Par quels cheminements l'espèce humaine est-elle devenue ce qu'elle est aujourd'hui ? Pour y répondre, Jean Baechler fait appel à l'archéologie, à l'ethnographie, à l'histoire et à la sociologie comparée. Son livre, porté par le savoir de toute une vie, reconstitue dans toute sa richesse la longue aventure de l'Homo sapiens depuis ses plus lointaines origines. Dans cette histoire universelle, déroulée sur des centaines de millénaires, l'auteur distingue trois ères successives. L'ère paléolithique, qui s'étend sur cent à deux cents mille ans, saisit l'homme dans son histoire naturelle, vivant en bandes et en tribus comme une espèce animale parmi d'autres, autonome, adapté à ses milieux et capable de résoudre tous ses problèmes. Une deuxième ère, déclenchée par la fin de la dernière glaciation, dure une dizaine de millénaires. Elle est marquée par l'émergence et l'extension du pouvoir politique, la constitution de royaumes et d'empires, le passage à la production alimentaire et artisanale, l'apparition de religions universelles. La troisième ère, commencée il y a environ cinq siècles, n'a pas atteint son terme. Elle a ouvert, d'abord aux Européens puis à tous les humains, une nouvelle étape de l'histoire humaine. Nous y vivons encore. Ce livre montre que, par-delà toutes les tribulations des sociétés anciennes et modernes, c'est la même nature humaine qui a produit les histoires les plus diverses. Il décrit l'émergence des grandes civilisations traditionnelles et en analyse l'évolution millénaire. Il observe dans l'histoire de la Chine la transition exemplaire de la tribu à l'empire, voie dont les autres civilisations se sont plus ou moins écartées. Par des détours imprévisibles, mais intelligibles, écrit Jean Baechler, l'Europe n'a pas connu l'unification impériale. Elle a exploré, en revanche, toutes les virtualités politiques pour aboutir à la modernité éclatée - scientifique, démocratique, individualiste - qui est toujours la nôtre. Membre de l'Institut, professeur à la Sorbonne, Jean Baechler est l'auteur de nombreux ouvrages, notamment Démocraties (1985), Le Capitalisme (1995) et Nature et histoire (2000).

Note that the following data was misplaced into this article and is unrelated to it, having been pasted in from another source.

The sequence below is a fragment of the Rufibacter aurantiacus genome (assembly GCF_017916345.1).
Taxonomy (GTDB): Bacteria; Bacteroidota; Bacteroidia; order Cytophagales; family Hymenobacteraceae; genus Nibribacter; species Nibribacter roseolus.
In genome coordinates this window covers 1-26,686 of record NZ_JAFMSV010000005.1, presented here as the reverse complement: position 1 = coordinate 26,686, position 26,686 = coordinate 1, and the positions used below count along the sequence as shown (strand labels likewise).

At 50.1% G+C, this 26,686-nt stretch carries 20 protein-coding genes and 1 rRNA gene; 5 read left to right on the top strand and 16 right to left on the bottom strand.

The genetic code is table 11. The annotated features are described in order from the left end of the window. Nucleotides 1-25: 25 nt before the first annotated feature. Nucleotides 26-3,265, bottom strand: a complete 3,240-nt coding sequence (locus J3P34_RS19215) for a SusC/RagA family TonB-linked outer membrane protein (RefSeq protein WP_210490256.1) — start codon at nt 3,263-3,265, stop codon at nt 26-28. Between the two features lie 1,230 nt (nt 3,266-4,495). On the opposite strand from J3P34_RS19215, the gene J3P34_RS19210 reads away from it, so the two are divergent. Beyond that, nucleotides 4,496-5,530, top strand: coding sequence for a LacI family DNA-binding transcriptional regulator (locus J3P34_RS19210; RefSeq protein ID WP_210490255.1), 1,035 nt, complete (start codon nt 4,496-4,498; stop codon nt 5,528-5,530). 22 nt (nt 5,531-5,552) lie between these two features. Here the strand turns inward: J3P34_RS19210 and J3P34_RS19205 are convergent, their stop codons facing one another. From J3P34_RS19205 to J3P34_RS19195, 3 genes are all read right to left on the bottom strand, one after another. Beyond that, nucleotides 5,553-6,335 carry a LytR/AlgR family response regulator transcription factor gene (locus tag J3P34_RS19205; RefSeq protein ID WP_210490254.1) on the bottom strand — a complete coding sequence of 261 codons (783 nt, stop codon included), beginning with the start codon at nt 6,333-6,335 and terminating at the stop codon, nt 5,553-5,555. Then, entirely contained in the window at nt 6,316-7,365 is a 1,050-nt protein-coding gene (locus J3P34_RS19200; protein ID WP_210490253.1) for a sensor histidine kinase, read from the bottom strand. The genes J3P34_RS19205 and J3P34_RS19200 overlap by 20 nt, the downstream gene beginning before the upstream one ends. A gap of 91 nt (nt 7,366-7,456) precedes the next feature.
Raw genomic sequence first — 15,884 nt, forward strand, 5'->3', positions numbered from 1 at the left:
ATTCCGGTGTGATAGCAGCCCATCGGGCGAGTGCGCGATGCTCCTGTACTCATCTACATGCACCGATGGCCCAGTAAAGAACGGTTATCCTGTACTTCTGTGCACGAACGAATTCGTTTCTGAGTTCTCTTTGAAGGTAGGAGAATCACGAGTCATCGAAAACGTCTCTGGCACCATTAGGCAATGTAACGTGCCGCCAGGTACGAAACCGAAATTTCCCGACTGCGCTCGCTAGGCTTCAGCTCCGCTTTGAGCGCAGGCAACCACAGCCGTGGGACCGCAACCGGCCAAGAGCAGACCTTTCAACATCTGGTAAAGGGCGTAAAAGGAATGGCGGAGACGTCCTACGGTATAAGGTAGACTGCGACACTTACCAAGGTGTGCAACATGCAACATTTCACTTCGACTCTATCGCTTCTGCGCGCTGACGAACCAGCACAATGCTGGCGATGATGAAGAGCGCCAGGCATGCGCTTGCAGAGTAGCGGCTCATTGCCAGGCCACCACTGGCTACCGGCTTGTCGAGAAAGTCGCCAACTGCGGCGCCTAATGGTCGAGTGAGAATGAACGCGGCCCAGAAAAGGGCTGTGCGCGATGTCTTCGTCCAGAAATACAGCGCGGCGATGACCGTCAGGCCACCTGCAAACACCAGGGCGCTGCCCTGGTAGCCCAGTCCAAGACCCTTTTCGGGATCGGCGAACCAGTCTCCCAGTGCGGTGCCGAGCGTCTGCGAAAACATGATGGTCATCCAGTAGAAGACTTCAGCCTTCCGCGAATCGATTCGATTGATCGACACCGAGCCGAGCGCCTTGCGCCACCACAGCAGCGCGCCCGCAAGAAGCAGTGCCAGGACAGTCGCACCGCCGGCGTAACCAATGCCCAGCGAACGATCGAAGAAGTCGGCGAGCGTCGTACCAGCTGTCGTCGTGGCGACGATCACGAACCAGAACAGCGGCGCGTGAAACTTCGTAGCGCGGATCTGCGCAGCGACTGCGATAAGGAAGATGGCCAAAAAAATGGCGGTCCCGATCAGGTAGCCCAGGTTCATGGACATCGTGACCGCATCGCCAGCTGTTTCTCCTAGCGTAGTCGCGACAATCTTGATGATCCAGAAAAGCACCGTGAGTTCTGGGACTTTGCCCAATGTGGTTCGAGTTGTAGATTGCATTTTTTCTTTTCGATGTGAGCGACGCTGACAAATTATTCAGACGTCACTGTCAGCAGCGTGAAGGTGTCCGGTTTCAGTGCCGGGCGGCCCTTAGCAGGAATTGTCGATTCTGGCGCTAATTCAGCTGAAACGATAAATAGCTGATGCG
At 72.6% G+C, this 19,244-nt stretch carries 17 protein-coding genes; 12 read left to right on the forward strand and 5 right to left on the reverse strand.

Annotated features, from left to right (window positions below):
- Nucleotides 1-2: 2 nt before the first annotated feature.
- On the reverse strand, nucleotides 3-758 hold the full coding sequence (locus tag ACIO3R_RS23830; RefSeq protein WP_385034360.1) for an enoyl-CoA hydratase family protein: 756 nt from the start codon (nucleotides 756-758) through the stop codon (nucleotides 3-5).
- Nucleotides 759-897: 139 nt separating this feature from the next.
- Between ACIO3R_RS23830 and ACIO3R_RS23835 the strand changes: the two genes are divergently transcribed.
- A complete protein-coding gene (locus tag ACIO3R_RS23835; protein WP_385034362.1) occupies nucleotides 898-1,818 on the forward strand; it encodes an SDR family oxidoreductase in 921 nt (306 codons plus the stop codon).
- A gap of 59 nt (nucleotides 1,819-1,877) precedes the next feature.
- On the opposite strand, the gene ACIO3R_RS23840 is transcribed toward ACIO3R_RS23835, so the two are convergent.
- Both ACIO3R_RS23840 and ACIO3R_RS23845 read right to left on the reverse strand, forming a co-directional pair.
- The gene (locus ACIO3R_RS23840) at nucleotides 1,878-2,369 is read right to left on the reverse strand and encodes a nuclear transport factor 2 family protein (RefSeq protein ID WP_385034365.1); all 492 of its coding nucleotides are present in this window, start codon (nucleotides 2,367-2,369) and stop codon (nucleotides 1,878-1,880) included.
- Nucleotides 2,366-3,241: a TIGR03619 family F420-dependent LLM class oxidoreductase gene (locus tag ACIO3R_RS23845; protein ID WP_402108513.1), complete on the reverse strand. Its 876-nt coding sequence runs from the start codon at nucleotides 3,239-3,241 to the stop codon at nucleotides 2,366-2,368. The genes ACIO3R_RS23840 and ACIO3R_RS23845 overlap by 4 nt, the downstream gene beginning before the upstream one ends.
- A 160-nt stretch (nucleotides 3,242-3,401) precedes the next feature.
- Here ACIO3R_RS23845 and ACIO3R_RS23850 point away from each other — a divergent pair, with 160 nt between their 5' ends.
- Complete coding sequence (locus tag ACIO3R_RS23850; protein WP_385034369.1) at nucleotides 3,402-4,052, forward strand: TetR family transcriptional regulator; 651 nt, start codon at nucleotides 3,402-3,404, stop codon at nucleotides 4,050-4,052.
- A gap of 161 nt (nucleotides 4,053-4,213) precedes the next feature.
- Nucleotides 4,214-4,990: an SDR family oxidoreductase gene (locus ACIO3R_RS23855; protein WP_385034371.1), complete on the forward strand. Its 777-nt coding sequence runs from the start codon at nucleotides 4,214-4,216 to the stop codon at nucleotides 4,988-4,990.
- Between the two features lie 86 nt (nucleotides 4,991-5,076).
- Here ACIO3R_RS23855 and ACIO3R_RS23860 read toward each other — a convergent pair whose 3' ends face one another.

Every soldier is shown on a full page, front and back with numerous detail shots of head gear, equipment etc. The chronological order of the original edition is retained, while the widest selection of types of Third Reich armed forces members is featured, from the most famous uniforms to the more obscure. In addition to land forces, this book also offers a wide selection of airmen and sailor uniforms.
Holding Up the Universe
Author: Jennifer Niven
Publisher: Alfred A. Knopf Books for Young Readers
A New York Times Bestseller From the author of the New York Times bestseller All the Bright Places comes a heart-wrenching story about what it means to see someone—and love someone—for who they truly are. Everyone thinks they know Libby Strout, the girl once dubbed “America’s Fattest Teen.” But no one’s taken the time to look past her weight to get to know who she really is. Following her mom’s death, she’s been picking up the pieces in the privacy of her home, dealing with her heartbroken father and her own grief. Now, Libby’s ready: for high school, for new friends, for love, and for EVERY POSSIBILITY LIFE HAS TO OFFER. In that moment, I know the part I want to play here at MVB High. I want to be the girl who can do anything. Everyone thinks they know Jack Masselin, too. Yes, he’s got swagger, but he’s also mastered the impossible art of giving people what they want, of fitting in. What no one knows is that Jack has a newly acquired secret: he can’t recognize faces. Even his own brothers are strangers to him. He’s the guy who can re-engineer and rebuild anything in new and bad-ass ways, but he can’t understand what’s going on with the inner workings of his brain. So he tells himself to play it cool: Be charming. Be hilarious. Don’t get too close to anyone. Until he meets Libby. When the two get tangled up in a cruel high school game—which lands them in group counseling and community service—Libby and Jack are both pissed, and then surprised. Because the more time they spend together, the less alone they feel. . . . Because sometimes when you meet someone, it changes the world, theirs and yours. Jennifer Niven delivers another poignant, exhilarating love story about finding that person who sees you for who you are—and seeing them right back. "Niven is adept at creating characters. . . . [Libby's] courage and body-positivity make for a joyful reading experience." --The New York Times “Holding Up the Universe . . . taps into the universal need to be understood. To be wanted. And that’s what makes it such a remarkable read.” —TeenVogue.com,“Why New Book Holding Up the Universe Is the Next The Fault in Our Stars” "Want a love story that will give you all the feels? . . . You'll seriously melt!"—Seventeen Magazine